What’s in a Number, Part 3


What’s in a Number? Part Three


A Trip Through Time


I will describe a more esoteric and hopeful meaning of 418.  A realm, as one definition states, is “a region in which some force or element is dominant.”  Throughout history, there existed three distinct nations from which America obtained its DNA.  These nations also followed similar life cycles as the United States.  To them we owe our love of democratic principles, as well as individualism, and the republican form of government.


The First Realm

Athens democracy2

The first nation – or rather, the First Realm – is ancient Greece.  Greek society dates back some 270,000 years to its first known inhabitants in Macedonia.  In Petralona cave, the embryo of modern culture first came to life.  As the oldest organized culture in Europe, as well as the first “modern” nation, Greece is literally the birthplace of Western Civilization.


These oldest of Greco-societies were the trial runs and invariably failed attempts to make an organized nation state.  Eventually, in the seventh century B.C., the various civilizations began to slowly form into independent nation states.  Homer wrote the foundational texts of Western Civilization: The Iliad and The Odyssey.  The Olympic Games were born.  But most importantly to our own philosophical heritage, the nation state of Athens became the first truly democratic system of government known to mankind.


As the nation states began to compete – and then combine – the arts and sciences advanced exponentially.  Despite lacking complete unification of the various nation states, the combined Greek armies (led mostly by the Athenians and the Spartans) resisted the prolonged attacks of the Persian Empire.  Intra-Regional hostilities continued, however, these nation states were eventually combined into a unified body.  Under the leadership of Alexander the Great, the Greek Realm extended from what is known as modern day Greece to Egypt and Pakistan.  Alexander intended to further expand the empire into the Arabian peninsula, however his death halted those plans.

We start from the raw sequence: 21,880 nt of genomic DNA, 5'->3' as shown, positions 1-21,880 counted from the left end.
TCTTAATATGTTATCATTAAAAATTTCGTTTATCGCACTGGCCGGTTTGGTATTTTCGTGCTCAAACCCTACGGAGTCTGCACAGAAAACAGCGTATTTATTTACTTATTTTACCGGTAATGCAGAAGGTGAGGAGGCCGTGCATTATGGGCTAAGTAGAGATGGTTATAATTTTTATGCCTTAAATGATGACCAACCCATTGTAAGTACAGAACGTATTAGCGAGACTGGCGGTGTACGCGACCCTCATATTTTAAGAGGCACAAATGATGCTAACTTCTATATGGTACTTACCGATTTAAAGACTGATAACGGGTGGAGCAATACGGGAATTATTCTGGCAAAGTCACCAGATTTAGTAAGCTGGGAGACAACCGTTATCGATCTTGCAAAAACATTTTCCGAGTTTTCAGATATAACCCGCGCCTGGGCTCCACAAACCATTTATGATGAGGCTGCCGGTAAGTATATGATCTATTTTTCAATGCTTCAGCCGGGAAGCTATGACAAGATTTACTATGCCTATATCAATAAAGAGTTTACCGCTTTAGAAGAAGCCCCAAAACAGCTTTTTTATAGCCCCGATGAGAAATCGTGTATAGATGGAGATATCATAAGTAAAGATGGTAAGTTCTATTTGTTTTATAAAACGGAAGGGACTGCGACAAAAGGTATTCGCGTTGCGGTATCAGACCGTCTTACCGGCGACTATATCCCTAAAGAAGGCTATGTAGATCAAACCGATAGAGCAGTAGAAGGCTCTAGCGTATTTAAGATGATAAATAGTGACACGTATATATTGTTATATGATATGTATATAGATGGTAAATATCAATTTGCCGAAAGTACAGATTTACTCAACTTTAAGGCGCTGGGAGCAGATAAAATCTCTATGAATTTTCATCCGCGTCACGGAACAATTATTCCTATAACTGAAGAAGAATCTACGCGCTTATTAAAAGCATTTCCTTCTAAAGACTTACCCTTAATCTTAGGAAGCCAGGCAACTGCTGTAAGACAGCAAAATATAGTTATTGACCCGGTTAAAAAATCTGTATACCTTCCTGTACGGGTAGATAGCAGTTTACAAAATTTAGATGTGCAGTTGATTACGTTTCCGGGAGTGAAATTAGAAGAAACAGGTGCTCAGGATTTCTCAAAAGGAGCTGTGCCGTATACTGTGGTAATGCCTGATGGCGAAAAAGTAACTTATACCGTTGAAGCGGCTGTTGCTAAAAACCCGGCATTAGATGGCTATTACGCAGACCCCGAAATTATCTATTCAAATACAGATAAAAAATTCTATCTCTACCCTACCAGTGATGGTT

With Alexander’s death, the life cycle [See the first essay listed on www.4one8.org, “The Life Cycle”] continued.  One of the key mistakes of the First Realm was that the entire solidity of their nation rested in the hands of Alexander.  He was a great leader, and he expanded the reach of the empire across vast distances.  However, his death brought on instability.  A vacuum was left in his place and several powers all vied for control of the nation.  In the end, a young and upstart republic in a neighboring region stepped in to stabilize the region and put an end to the in-fighting.


This small republic revered the Greeks, and eventually absorbed the dying Greek nation into its own borders as both province and protectorate.  This rising republic was at the early stages of its life cycle, but decided early on to learn from the mistakes the Greeks made.  That republic became the Second Realm.  Rome.


Next up in Part Four of this series, we will learn about the Second Realm and how it established some of the most influential pillars of American society and potential future.



Defensor Patriae, Defensor re Publica




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